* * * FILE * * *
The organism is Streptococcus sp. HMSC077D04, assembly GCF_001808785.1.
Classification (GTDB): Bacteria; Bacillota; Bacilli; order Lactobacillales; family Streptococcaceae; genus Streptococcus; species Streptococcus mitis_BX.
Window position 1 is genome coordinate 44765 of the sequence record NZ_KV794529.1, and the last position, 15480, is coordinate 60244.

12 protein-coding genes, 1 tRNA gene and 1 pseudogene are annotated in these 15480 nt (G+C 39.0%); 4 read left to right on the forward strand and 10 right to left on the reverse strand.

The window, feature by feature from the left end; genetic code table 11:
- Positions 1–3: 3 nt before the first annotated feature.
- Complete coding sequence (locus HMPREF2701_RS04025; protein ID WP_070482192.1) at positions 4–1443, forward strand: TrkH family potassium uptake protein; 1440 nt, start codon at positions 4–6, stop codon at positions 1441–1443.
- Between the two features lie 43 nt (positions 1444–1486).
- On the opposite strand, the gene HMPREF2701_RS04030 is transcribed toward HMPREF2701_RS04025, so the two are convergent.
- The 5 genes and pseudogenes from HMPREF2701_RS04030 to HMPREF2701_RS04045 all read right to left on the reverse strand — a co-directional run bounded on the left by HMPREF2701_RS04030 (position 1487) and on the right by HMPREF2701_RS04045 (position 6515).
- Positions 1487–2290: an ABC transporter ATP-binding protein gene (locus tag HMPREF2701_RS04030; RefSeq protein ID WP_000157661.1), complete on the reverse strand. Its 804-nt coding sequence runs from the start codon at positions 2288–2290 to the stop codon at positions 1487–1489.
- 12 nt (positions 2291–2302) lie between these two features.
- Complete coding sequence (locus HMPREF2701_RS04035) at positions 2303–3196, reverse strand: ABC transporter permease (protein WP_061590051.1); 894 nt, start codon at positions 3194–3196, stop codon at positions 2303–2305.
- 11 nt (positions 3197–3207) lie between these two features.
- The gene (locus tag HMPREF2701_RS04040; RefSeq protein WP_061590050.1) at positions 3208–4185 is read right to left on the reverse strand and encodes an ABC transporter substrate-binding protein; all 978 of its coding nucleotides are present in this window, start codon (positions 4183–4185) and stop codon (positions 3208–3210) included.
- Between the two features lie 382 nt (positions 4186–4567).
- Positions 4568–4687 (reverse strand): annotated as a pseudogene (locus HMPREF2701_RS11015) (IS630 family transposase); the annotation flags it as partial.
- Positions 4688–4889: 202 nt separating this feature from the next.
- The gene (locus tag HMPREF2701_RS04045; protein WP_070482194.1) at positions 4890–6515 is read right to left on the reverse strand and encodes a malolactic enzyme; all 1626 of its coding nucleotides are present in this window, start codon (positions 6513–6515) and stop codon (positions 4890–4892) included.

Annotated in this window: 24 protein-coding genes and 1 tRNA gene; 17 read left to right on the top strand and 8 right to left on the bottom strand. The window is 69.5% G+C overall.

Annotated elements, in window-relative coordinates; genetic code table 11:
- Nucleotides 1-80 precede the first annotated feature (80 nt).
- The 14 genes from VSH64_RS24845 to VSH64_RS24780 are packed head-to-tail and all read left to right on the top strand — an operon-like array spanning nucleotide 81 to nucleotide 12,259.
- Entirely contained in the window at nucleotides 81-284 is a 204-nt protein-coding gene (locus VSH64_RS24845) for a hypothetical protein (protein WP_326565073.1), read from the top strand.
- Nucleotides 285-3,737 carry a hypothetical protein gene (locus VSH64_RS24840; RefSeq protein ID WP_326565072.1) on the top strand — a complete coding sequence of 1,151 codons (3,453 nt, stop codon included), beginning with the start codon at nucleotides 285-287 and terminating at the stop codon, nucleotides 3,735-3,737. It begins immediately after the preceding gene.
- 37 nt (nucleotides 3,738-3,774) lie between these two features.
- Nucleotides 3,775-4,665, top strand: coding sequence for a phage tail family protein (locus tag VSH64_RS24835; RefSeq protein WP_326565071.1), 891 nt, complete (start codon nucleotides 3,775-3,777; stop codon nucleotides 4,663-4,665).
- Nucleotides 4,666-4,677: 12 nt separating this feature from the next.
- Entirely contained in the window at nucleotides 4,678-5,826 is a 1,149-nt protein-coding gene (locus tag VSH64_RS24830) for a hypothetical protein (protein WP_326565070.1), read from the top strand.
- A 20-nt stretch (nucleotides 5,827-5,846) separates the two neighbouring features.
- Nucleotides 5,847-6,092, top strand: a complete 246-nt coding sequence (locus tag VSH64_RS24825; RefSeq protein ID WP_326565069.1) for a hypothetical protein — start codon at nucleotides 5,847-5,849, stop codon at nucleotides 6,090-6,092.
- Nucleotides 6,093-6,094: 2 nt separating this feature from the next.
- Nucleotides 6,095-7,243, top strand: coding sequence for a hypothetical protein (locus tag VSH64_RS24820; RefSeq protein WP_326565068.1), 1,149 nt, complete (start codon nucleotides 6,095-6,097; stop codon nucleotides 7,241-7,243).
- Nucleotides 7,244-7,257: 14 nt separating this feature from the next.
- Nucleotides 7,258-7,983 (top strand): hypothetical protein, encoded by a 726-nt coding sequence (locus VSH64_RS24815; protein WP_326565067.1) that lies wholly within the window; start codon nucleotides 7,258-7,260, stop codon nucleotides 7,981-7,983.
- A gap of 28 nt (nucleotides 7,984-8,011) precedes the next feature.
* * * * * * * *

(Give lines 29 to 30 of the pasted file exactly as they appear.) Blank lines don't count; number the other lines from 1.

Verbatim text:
- Entirely contained in the window at nucleotides 4,678-5,826 is a 1,149-nt protein-coding gene (locus tag VSH64_RS24830) for a hypothetical protein (protein WP_326565070.1), read from the top strand.
- A 20-nt stretch (nucleotides 5,827-5,846) separates the two neighbouring features.